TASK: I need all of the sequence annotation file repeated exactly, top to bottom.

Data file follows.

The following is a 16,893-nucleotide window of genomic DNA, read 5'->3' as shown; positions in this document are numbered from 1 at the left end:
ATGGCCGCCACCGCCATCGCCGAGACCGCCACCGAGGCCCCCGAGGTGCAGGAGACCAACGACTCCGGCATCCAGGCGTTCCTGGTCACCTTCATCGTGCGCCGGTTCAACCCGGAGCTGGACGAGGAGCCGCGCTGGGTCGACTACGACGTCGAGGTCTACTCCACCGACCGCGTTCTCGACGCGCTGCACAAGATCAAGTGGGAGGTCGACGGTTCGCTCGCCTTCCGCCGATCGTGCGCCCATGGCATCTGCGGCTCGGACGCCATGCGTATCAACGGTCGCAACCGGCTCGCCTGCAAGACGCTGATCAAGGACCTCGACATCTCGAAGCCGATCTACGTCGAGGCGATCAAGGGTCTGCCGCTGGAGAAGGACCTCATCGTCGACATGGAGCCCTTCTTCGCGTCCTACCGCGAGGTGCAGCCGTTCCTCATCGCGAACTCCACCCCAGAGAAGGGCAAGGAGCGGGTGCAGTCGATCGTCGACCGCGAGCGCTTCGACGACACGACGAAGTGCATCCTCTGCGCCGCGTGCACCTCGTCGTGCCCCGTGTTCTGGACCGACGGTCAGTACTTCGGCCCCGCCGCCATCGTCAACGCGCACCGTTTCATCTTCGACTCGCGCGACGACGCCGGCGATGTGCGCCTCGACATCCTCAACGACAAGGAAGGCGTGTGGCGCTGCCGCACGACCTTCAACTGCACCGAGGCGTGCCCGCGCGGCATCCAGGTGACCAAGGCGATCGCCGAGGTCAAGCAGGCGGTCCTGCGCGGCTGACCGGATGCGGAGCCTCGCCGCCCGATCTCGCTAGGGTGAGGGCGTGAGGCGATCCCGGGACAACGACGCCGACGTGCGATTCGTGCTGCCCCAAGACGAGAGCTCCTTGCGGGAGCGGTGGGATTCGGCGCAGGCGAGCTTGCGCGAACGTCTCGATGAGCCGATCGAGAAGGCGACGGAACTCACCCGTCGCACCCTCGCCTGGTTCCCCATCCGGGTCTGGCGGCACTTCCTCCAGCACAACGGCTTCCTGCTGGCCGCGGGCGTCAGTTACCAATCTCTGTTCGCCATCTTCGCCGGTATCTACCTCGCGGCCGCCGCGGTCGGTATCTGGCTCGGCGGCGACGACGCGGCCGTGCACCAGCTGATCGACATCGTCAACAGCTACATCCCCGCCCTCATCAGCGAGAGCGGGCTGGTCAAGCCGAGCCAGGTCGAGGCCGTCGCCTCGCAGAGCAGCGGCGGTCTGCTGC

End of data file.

The following is a 16,893-nucleotide window of genomic DNA, read 5'->3' as shown; positions in this document are numbered from 1 at the left end:
ATGGCCGCCACCGCCATCGCCGAGACCGCCACCGAGGCCCCCGAGGTGCAGGAGACCAACGACTCCGGCATCCAGGCGTTCCTGGTCACCTTCATCGTGCGCCGGTTCAACCCGGAGCTGGACGAGGAGCCGCGCTGGGTCGACTACGACGTCGAGGTCTACTCCACCGACCGCGTTCTCGACGCGCTGCACAAGATCAAGTGGGAGGTCGACGGTTCGCTCGCCTTCCGCCGATCGTGCGCCCATGGCATCTGCGGCTCGGACGCCATGCGTATCAACGGTCGCAACCGGCTCGCCTGCAAGACGCTGATCAAGGACCTCGACATCTCGAAGCCGATCTACGTCGAGGCGATCAAGGGTCTGCCGCTGGAGAAGGACCTCATCGTCGACATGGAGCCCTTCTTCGCGTCCTACCGCGAGGTGCAGCCGTTCCTCATCGCGAACTCCACCCCAGAGAAGGGCAAGGAGCGGGTGCAGTCGATCGTCGACCGCGAGCGCTTCGACGACACGACGAAGTGCATCCTCTGCGCCGCGTGCACCTCGTCGTGCCCCGTGTTCTGGACCGACGGTCAGTACTTCGGCCCCGCCGCCATCGTCAACGCGCACCGTTTCATCTTCGACTCGCGCGACGACGCCGGCGATGTGCGCCTCGACATCCTCAACGACAAGGAAGGCGTGTGGCGCTGCCGCACGACCTTCAACTGCACCGAGGCGTGCCCGCGCGGCATCCAGGTGACCAAGGCGATCGCCGAGGTCAAGCAGGCGGTCCTGCGCGGCTGACCGGATGCGGAGCCTCGCCGCCCGATCTCGCTAGGGTGAGGGCGTGAGGCGATCCCGGGACAACGACGCCGACGTGCGATTCGTGCTGCCCCAAGACGAGAGCTCCTTGCGGGAGCGGTGGGATTCGGCGCAGGCGAGCTTGCGCGAACGTCTCGATGAGCCGATCGAGAAGGCGACGGAACTCACCCGTCGCACCCTCGCCTGGTTCCCCATCCGGGTCTGGCGGCACTTCCTCCAGCACAACGGCTTCCTGCTGGCCGCGGGCGTCAGTTACCAATCTCTGTTCGCCATCTTCGCCGGTATCTACCTCGCGGCCGCCGCGGTCGGTATCTGGCTCGGCGGCGACGACGCGGCCGTGCACCAGCTGATCGACATCGTCAACAGCTACATCCCCGCCCTCATCAGCGAGAGCGGGCTGGTCAAGCCGAGCCAGGTCGAGGCCGTCGCCTCGCAGAGCAGCGGCGGTCTGCTGC